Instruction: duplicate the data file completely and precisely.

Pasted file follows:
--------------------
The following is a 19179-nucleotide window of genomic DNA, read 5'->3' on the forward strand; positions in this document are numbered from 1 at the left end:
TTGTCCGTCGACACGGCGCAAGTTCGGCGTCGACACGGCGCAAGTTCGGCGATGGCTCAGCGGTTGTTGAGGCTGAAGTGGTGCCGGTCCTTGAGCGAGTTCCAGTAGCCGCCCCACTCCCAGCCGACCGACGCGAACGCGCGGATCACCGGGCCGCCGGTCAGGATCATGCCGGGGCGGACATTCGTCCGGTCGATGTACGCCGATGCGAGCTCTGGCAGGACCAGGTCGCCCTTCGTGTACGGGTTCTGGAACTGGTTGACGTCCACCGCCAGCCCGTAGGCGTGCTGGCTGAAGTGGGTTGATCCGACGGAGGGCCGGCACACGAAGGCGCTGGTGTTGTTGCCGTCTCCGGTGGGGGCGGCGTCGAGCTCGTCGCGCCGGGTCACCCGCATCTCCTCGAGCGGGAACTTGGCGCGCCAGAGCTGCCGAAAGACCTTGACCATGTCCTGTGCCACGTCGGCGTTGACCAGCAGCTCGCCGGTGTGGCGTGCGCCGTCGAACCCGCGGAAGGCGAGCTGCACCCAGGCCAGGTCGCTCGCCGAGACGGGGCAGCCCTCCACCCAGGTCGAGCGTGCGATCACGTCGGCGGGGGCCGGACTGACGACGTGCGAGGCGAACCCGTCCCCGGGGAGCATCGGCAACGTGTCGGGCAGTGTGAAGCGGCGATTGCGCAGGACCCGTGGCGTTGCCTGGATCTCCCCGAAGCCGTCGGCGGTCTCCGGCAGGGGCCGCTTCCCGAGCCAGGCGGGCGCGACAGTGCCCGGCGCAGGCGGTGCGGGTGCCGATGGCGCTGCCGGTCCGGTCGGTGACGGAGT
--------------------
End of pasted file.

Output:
The following is a 19179-nucleotide window of genomic DNA, read 5'->3' on the forward strand; positions in this document are numbered from 1 at the left end:
TTGTCCGTCGACACGGCGCAAGTTCGGCGTCGACACGGCGCAAGTTCGGCGATGGCTCAGCGGTTGTTGAGGCTGAAGTGGTGCCGGTCCTTGAGCGAGTTCCAGTAGCCGCCCCACTCCCAGCCGACCGACGCGAACGCGCGGATCACCGGGCCGCCGGTCAGGATCATGCCGGGGCGGACATTCGTCCGGTCGATGTACGCCGATGCGAGCTCTGGCAGGACCAGGTCGCCCTTCGTGTACGGGTTCTGGAACTGGTTGACGTCCACCGCCAGCCCGTAGGCGTGCTGGCTGAAGTGGGTTGATCCGACGGAGGGCCGGCACACGAAGGCGCTGGTGTTGTTGCCGTCTCCGGTGGGGGCGGCGTCGAGCTCGTCGCGCCGGGTCACCCGCATCTCCTCGAGCGGGAACTTGGCGCGCCAGAGCTGCCGAAAGACCTTGACCATGTCCTGTGCCACGTCGGCGTTGACCAGCAGCTCGCCGGTGTGGCGTGCGCCGTCGAACCCGCGGAAGGCGAGCTGCACCCAGGCCAGGTCGCTCGCCGAGACGGGGCAGCCCTCCACCCAGGTCGAGCGTGCGATCACGTCGGCGGGGGCCGGACTGACGACGTGCGAGGCGAACCCGTCCCCGGGGAGCATCGGCAACGTGTCGGGCAGTGTGAAGCGGCGATTGCGCAGGACCCGTGGCGTTGCCTGGATCTCCCCGAAGCCGTCGGCGGTCTCCGGCAGGGGCCGCTTCCCGAGCCAGGCGGGCGCGACAGTGCCCGGCGCAGGCGGTGCGGGTGCCGATGGCGCTGCCGGTCCGGTCGGTGACGGAGT